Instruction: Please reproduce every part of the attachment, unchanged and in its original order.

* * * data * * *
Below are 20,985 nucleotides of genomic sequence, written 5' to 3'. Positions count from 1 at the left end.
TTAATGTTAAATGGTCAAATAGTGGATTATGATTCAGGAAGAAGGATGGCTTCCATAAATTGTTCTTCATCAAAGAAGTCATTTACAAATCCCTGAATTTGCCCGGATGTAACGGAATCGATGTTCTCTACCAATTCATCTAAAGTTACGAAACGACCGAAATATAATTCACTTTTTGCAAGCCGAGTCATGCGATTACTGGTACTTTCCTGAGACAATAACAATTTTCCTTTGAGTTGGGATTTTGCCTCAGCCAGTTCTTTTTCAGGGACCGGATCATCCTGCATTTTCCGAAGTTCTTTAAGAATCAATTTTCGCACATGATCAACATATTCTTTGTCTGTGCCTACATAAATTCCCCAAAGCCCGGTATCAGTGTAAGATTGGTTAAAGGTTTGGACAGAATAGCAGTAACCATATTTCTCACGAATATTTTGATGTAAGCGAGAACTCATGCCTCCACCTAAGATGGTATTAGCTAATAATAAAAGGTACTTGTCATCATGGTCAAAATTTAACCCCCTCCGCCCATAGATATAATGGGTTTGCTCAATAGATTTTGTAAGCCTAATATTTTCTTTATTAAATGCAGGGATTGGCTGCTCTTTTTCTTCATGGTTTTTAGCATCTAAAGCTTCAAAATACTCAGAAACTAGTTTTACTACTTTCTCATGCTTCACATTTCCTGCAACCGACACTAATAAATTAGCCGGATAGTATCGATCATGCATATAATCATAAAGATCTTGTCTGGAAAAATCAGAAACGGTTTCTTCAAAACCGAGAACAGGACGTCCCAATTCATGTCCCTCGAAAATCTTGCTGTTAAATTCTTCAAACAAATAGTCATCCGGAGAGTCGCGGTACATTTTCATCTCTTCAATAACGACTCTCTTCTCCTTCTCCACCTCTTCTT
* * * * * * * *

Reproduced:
Below are 20,985 nucleotides of genomic sequence, written 5' to 3'. Positions count from 1 at the left end.
TTAATGTTAAATGGTCAAATAGTGGATTATGATTCAGGAAGAAGGATGGCTTCCATAAATTGTTCTTCATCAAAGAAGTCATTTACAAATCCCTGAATTTGCCCGGATGTAACGGAATCGATGTTCTCTACCAATTCATCTAAAGTTACGAAACGACCGAAATATAATTCACTTTTTGCAAGCCGAGTCATGCGATTACTGGTACTTTCCTGAGACAATAACAATTTTCCTTTGAGTTGGGATTTTGCCTCAGCCAGTTCTTTTTCAGGGACCGGATCATCCTGCATTTTCCGAAGTTCTTTAAGAATCAATTTTCGCACATGATCAACATATTCTTTGTCTGTGCCTACATAAATTCCCCAAAGCCCGGTATCAGTGTAAGATTGGTTAAAGGTTTGGACAGAATAGCAGTAACCATATTTCTCACGAATATTTTGATGTAAGCGAGAACTCATGCCTCCACCTAAGATGGTATTAGCTAATAATAAAAGGTACTTGTCATCATGGTCAAAATTTAACCCCCTCCGCCCATAGATATAATGGGTTTGCTCAATAGATTTTGTAAGCCTAATATTTTCTTTATTAAATGCAGGGATTGGCTGCTCTTTTTCTTCATGGTTTTTAGCATCTAAAGCTTCAAAATACTCAGAAACTAGTTTTACTACTTTCTCATGCTTCACATTTCCTGCAACCGACACTAATAAATTAGCCGGATAGTATCGATCATGCATATAATCATAAAGATCTTGTCTGGAAAAATCAGAAACGGTTTCTTCAAAACCGAGAACAGGACGTCCCAATTCATGTCCCTCGAAAATCTTGCTGTTAAATTCTTCAAACAAATAGTCATCCGGAGAGTCGCGGTACATTTTCATCTCTTCAATAACGACTCTCTTCTCCTTCTCCACCTCTTCTT